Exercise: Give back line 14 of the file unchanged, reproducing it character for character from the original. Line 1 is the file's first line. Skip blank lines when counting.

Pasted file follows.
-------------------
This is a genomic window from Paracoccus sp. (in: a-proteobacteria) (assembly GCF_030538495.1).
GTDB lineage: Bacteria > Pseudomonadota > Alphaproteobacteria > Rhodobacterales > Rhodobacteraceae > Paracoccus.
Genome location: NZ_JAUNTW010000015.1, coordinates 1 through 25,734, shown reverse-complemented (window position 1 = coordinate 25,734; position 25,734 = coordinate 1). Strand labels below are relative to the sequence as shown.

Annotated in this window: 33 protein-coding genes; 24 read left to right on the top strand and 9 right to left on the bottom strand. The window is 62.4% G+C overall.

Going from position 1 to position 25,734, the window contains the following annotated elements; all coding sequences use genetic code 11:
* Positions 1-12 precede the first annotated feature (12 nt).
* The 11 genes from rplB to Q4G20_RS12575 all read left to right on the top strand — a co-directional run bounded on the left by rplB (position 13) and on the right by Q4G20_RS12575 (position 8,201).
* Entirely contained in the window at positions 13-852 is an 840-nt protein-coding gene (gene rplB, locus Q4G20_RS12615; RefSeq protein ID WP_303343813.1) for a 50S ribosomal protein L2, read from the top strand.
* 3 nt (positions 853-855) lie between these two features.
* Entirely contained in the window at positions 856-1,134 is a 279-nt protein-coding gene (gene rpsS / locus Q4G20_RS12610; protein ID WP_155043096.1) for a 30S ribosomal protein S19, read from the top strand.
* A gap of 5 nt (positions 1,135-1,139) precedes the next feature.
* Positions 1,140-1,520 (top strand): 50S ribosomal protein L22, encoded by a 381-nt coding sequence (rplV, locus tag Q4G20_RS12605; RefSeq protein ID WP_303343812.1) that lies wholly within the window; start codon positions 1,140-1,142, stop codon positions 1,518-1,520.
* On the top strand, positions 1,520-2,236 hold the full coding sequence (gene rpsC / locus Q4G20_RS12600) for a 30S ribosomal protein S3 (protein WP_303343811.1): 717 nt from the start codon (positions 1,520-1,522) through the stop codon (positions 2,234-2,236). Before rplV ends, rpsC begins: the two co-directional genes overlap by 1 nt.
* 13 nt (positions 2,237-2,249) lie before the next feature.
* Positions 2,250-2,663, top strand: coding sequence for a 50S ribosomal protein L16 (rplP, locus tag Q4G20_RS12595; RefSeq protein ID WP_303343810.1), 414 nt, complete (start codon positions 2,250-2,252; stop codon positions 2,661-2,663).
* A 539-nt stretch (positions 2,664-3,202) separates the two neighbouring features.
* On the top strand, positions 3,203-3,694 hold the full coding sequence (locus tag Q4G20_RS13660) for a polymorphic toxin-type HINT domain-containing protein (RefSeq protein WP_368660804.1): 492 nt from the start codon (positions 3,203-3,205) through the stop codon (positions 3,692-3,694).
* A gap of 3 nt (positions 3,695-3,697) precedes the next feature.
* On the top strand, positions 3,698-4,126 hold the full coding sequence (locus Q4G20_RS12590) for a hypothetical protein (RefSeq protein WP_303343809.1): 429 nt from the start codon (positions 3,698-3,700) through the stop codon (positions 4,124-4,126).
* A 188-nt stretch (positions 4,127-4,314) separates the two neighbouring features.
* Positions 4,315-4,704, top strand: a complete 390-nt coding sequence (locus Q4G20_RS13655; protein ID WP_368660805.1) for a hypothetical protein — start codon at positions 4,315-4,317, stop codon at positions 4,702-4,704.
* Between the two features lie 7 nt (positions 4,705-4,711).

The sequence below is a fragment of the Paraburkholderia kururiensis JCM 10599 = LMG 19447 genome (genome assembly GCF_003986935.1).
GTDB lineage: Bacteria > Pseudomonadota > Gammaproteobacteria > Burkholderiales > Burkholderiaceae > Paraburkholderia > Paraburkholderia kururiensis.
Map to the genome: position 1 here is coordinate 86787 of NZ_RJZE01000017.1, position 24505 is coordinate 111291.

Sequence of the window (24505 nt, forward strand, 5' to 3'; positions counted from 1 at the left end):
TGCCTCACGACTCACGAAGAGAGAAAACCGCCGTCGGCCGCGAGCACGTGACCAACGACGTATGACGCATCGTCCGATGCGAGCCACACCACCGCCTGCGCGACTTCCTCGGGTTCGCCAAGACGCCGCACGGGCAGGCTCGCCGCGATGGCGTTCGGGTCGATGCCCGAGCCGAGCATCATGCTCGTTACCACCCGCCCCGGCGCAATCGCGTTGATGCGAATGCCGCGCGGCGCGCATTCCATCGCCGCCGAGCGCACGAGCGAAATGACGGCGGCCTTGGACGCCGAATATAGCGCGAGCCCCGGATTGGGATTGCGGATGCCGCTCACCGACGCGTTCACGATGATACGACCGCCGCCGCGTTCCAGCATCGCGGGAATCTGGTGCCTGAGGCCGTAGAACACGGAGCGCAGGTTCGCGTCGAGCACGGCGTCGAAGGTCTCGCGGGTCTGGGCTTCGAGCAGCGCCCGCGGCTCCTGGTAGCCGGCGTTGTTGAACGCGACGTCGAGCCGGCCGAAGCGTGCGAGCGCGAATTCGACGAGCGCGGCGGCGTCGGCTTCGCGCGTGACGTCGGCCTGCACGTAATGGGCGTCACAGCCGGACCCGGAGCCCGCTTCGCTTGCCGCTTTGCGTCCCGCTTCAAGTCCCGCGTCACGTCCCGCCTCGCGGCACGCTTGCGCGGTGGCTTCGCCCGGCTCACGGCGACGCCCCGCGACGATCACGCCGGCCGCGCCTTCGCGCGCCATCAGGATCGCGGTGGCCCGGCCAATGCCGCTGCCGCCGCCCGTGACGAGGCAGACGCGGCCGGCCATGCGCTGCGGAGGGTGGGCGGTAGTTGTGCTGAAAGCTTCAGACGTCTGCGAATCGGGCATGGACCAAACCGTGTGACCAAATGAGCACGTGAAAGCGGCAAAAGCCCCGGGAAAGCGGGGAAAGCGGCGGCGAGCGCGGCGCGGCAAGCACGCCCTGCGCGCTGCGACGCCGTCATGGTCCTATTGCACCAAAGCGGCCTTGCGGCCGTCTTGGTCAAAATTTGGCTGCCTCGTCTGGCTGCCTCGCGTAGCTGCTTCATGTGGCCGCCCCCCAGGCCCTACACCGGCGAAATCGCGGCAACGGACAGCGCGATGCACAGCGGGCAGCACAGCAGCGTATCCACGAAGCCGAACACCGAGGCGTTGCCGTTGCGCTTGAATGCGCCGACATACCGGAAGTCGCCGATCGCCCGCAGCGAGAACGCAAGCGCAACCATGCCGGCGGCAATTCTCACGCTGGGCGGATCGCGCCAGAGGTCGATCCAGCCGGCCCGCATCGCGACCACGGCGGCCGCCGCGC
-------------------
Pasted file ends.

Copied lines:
* 13 nt (positions 2,237-2,249) lie before the next feature.